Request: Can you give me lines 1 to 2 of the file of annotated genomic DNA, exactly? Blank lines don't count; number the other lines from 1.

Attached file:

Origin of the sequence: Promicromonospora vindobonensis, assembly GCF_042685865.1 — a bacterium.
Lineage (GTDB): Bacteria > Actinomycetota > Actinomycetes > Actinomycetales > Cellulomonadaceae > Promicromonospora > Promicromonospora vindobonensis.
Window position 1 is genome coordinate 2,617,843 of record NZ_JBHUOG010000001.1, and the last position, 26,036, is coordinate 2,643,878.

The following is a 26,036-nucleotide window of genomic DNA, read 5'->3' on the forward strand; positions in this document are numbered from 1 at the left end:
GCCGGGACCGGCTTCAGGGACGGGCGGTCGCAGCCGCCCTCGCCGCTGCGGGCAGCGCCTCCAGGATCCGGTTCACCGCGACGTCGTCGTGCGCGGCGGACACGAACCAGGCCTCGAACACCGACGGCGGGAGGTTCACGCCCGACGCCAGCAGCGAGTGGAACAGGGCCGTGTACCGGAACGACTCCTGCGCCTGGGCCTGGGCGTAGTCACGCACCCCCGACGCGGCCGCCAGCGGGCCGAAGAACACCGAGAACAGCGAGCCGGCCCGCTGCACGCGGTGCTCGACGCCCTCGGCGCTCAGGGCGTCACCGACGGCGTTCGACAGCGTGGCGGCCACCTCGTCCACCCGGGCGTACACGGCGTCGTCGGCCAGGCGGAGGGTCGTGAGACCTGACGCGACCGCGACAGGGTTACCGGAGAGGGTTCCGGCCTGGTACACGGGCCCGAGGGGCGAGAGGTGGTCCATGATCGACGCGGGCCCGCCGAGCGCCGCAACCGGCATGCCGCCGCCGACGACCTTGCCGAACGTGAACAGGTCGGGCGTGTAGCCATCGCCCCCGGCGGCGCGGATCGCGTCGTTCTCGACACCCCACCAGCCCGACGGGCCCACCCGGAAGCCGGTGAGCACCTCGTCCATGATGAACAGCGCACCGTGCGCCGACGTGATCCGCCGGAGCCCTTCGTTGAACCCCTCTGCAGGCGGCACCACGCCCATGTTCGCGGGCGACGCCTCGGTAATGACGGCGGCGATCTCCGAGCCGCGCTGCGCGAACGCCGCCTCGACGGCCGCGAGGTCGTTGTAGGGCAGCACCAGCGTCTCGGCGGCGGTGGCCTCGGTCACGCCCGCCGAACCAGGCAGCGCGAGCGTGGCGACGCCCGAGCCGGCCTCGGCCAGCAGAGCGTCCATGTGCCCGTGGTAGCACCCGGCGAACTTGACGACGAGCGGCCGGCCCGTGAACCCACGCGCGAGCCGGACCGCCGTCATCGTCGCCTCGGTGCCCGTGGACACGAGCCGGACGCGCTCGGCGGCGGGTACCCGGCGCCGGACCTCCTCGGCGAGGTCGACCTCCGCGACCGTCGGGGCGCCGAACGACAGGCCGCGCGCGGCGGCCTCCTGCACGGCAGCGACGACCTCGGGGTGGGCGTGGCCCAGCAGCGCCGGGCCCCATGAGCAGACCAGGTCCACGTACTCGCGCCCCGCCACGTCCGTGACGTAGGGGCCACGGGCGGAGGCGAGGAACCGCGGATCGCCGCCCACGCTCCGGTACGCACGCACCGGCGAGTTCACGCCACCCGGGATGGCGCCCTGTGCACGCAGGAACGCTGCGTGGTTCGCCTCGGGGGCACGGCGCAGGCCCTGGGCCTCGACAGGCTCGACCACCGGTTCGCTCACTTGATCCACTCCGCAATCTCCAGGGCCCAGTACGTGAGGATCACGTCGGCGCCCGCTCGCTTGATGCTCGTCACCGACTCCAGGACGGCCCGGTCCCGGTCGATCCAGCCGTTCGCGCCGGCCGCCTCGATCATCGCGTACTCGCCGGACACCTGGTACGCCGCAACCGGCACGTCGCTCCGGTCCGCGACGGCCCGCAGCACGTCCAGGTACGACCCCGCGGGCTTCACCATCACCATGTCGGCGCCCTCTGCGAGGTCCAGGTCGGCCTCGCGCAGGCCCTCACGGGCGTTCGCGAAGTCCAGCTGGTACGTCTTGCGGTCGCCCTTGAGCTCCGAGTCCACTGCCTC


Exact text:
Origin of the sequence: Promicromonospora vindobonensis, assembly GCF_042685865.1 — a bacterium.
Lineage (GTDB): Bacteria > Actinomycetota > Actinomycetes > Actinomycetales > Cellulomonadaceae > Promicromonospora > Promicromonospora vindobonensis.